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Point Park University's Student-Run Newspaper

Point Park Globe

Point Park University's Student-Run Newspaper

Point Park Globe

Esports to leave Point Park Athletics

Photo by Brynn Rees
Point Park Esport athletes competing in a regulation Valorant match live on stream last fall.

Point Park Esports plans to officially separate from the Point Park Athletics department next academic year. 


The school will be transitioning to NCAA Division II athletics starting in the fall, and the Esports team will not be joining that transition.


The NCAA does not recognize esports as an official sport, nor do they own the rights to run tournaments. 


The split means that scores, rosters and updates will no longer be shown on the Point Park Sports website, and the athletic department will no longer collaborate with esports.


Director of Esports Chris Gaul and the athletics department came to a mutual decision this spring to move forward as two separate organizations. 


“A lot of the rules that [the athletic department has] to pertain to are slightly different for us or we don’t have, and we would be making their life harder as well,” Gaul said.


At the moment, Gaul does not know which department the team will join within the university next year, if any. 


Gaul reflected on the team’s possibilities and potential as they leave the NAIA as well as Point Park Athletics. 


“I’m excited because there are some cool plans in the works that I would love to see sort of come to fruition in the way that they’ve been imagined,” Gaul said.


Despite the split, Point Park’s esports players and media team should continue to serve as student-athletes under scholarship.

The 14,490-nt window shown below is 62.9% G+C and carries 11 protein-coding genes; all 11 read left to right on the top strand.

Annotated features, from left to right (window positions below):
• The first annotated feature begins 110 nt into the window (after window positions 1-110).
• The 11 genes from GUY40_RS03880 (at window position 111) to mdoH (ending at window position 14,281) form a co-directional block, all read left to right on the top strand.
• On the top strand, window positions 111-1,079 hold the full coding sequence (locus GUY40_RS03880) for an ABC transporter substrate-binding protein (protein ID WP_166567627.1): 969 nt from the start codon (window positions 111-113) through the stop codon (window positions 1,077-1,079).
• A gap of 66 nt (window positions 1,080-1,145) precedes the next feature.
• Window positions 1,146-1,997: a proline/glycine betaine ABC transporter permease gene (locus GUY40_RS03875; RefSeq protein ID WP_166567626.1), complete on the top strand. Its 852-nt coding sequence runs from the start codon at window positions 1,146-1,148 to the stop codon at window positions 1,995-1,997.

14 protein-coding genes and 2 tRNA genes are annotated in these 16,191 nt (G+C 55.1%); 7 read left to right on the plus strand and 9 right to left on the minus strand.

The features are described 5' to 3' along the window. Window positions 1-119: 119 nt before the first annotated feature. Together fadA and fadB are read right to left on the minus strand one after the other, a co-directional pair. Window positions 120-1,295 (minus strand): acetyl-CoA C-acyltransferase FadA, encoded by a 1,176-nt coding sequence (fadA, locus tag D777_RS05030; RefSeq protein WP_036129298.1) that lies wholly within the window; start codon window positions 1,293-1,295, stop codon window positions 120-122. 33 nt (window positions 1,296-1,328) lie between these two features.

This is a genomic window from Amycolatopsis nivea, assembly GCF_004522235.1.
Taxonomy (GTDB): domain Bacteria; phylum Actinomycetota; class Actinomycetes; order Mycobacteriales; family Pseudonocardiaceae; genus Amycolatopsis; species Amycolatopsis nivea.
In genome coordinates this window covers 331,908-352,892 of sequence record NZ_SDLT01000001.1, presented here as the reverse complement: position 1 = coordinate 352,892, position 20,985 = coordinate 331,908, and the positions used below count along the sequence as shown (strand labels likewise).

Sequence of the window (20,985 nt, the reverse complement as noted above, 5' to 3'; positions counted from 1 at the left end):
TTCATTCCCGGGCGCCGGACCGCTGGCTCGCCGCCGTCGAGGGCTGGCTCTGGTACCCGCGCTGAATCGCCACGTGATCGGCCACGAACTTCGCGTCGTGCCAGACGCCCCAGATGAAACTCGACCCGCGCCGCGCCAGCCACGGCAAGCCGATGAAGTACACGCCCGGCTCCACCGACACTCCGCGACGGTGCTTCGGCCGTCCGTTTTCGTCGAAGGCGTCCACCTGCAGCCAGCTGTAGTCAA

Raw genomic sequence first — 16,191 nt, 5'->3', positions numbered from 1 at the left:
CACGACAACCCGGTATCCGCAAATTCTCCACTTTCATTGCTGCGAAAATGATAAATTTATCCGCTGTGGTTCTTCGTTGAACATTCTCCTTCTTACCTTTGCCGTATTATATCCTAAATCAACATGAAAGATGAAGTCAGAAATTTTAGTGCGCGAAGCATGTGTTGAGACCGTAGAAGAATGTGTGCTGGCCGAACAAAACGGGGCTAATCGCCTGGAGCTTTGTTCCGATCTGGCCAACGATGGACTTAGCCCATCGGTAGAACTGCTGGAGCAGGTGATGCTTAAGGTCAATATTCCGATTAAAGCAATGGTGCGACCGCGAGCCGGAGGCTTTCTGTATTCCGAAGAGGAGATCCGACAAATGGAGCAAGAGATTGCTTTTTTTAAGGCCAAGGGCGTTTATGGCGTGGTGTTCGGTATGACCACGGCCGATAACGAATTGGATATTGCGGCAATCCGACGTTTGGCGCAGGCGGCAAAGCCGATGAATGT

Sophomore clinical philosophy major Ryan Milazzo shared his opinions on the separation. Milazzo plays on the Valorant team. 


“I think it’s a good and bad thing [that] we left the athletic department,” Milazzo said. “For starters, we gain independence as our own sanction in the university, not having to deal with staff in the department of athletics for [updates] is a huge plus to the expansion.”


Milazzo posed potential issues involving publicity across campus as well.


“On the downside though, it could be a little bit more challenging to get more recognition within the university, since the university doesn’t consider it in the athletic department,” Milazzo said.


The Valorant team wrapped up their primary spring tournament, NACE Starleague, last week. They earned a win in their final match, sweeping two straight maps last Wednesday. 


The Pioneers went 2-4 overall in the tournament. The team had a worsened record compared to the 2022-23 season.


Point Park Esports faced several structural changes and roster changes this year, resulting in a slow start for the Valorant team.


Our Valorant team is relatively young,” Gaul said. “And there’s a lot of new players on the team this year. So it takes a little bit to sort of get them rolling.”


Milazzo also reflected on the state of the Valorant team this year.


“We had some heavy absences with the team and we took a few months through the fall and spring to get adjusted properly to it,” Milazzo said. “However it didn’t stop us giving what we can to the program and our individual games.”


Point Park esports may join other small tournaments before the end of the semester, but the bulk of their season concluded last week. 


“I’m looking forward to the expansion of the program, meaning more players and talent coming into the university,” Milazzo said.


Gaul stated that he potentially has new plans in the works for the team next year, which will be announced at a later date. 


Point Park Esports posts updates on X under @PPU_Esports. All of their games are streamed on Twitch under @PointPark_Esports.

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